The Great Man in Politics: Magnanimity in the History of Western Political Thought

Doctoral Dissertation


In this dissertation, I contend that the growing disenchantment with public institutions in Western democracies and the popular desire for leaders perceived to be of good moral character both justifies and calls for an investigation of the Western tradition of political philosophy to determine which, if any, models of virtuous statesmanship in that tradition may serve as a useful model of virtuous leadership for our own time. I evaluate four models of magnanimous statesmanship as presented by four of the most influential political philosophers in our tradition: Aristotle, Cicero, Thomas Aquinas, and Machiavelli. I examine the relationship between these thinkers’ conceptions of magnanimous statesmanship as well as each of their conceptions of this virtue on its own terms. I conclude that Cicero had a far greater influence on both Aquinas’s and Machiavelli’s understandings of this virtue and, more broadly, on statesmanship than generally thought, and I further conclude that Ciceronian magnanimity offers liberal democracies a useful model of magnanimous statesmanship apart from any commitment to virtue ethics or teleology.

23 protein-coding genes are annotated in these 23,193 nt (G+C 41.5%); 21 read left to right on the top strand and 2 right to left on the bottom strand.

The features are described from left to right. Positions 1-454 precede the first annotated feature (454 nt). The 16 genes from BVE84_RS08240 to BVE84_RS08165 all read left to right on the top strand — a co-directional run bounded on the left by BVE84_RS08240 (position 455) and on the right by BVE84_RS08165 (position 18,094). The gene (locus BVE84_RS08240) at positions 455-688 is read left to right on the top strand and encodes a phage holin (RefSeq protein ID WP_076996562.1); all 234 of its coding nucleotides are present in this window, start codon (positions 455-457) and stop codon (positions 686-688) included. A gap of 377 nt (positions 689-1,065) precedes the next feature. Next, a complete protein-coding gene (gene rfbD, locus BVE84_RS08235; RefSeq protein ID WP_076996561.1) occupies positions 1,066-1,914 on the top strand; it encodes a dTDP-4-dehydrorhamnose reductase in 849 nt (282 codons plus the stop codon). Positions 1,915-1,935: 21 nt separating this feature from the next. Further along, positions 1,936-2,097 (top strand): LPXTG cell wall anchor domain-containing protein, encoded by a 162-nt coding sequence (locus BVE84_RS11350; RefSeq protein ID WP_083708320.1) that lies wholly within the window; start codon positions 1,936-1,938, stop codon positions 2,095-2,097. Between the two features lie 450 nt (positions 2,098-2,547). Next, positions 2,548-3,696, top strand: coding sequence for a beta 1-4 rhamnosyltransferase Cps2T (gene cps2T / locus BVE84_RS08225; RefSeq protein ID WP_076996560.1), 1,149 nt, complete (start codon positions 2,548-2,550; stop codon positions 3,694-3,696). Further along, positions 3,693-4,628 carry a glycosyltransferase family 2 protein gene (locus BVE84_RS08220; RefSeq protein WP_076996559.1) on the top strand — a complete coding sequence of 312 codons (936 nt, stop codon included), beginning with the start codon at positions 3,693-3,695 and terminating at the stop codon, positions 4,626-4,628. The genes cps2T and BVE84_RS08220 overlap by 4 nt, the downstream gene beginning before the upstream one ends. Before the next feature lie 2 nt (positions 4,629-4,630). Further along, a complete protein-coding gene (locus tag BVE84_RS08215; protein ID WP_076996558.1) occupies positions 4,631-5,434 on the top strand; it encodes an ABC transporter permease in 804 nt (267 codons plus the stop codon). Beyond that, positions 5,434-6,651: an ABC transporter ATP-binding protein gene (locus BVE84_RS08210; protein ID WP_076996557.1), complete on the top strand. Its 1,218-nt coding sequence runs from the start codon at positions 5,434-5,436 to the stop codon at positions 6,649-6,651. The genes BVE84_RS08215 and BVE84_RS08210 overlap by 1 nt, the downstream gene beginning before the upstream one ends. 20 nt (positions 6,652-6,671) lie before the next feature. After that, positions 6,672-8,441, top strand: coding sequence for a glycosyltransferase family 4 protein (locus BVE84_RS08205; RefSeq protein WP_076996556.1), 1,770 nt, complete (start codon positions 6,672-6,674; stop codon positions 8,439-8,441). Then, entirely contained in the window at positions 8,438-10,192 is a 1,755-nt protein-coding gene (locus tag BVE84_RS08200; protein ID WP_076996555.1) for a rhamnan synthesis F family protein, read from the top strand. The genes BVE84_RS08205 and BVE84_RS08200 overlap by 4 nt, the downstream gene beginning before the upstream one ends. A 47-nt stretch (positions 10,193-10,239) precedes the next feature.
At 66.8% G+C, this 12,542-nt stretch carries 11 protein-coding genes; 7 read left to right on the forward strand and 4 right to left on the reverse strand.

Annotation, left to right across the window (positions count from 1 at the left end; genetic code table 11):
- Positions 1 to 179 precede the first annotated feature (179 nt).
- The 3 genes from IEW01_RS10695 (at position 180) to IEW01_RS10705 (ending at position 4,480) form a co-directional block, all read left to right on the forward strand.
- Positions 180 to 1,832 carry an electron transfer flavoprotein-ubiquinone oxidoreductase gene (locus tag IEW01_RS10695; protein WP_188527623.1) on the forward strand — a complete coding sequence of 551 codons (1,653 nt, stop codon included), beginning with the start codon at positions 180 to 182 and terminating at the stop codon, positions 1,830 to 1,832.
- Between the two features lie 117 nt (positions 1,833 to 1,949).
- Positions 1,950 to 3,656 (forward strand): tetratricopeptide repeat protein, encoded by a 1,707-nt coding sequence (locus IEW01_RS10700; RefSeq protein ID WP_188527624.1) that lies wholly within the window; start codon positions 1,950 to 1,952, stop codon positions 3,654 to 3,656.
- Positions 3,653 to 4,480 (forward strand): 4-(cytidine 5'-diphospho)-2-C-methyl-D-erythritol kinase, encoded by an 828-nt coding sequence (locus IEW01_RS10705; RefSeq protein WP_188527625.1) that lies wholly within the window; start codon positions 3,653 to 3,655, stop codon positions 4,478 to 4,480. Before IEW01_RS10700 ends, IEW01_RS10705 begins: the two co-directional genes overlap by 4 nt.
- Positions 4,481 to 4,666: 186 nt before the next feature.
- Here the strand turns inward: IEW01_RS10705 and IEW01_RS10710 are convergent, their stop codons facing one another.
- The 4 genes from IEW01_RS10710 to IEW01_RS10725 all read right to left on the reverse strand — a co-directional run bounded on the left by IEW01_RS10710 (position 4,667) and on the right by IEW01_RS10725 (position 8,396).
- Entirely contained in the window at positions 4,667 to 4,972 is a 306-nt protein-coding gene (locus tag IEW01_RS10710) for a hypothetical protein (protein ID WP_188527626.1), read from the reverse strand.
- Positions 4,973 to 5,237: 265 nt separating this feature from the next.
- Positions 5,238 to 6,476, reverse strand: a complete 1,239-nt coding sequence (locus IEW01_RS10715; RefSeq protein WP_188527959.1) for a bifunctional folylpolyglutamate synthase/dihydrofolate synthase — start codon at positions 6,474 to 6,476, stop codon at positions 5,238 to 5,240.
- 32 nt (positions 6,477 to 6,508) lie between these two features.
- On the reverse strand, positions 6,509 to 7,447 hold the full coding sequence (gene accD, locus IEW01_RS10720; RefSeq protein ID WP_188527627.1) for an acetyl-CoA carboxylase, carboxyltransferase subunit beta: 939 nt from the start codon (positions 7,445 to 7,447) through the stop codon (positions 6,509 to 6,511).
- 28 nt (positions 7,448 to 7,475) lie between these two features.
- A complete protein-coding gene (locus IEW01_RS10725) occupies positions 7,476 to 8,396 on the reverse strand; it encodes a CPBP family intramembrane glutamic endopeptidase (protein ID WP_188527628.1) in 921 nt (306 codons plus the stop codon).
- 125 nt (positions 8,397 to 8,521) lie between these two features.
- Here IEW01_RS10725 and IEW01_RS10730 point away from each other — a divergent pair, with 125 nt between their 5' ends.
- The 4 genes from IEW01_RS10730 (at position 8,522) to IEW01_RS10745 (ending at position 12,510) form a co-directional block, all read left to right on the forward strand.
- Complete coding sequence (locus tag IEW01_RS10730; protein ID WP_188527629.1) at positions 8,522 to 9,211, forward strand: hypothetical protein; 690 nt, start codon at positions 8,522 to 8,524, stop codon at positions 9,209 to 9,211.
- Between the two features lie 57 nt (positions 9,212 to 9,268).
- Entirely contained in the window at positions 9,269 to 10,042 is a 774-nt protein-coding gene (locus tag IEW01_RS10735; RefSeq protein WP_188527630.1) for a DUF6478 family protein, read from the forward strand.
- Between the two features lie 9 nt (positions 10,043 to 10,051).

Attribute NameValues
  • etd-09122012-140534

Author James Thomas Fetter
Advisor Walter Nicgorski
Contributor Michael Zuckert, Committee Member
Contributor Walter Nicgorski, Committee Chair
Contributor Catherine Zuckert, Committee Member
Contributor Mary Keys, Committee Member
Degree Level Doctoral Dissertation
Degree Discipline Political Science
Degree Name PhD
Defense Date
  • 2012-08-20

Submission Date 2012-09-12
  • United States of America

  • Aristotle

  • political philosophy

  • magnanimity

  • leadership

  • statesmanship

  • Cicero

  • University of Notre Dame

  • English

Record Visibility Public
Content License
  • All rights reserved

Departments and Units


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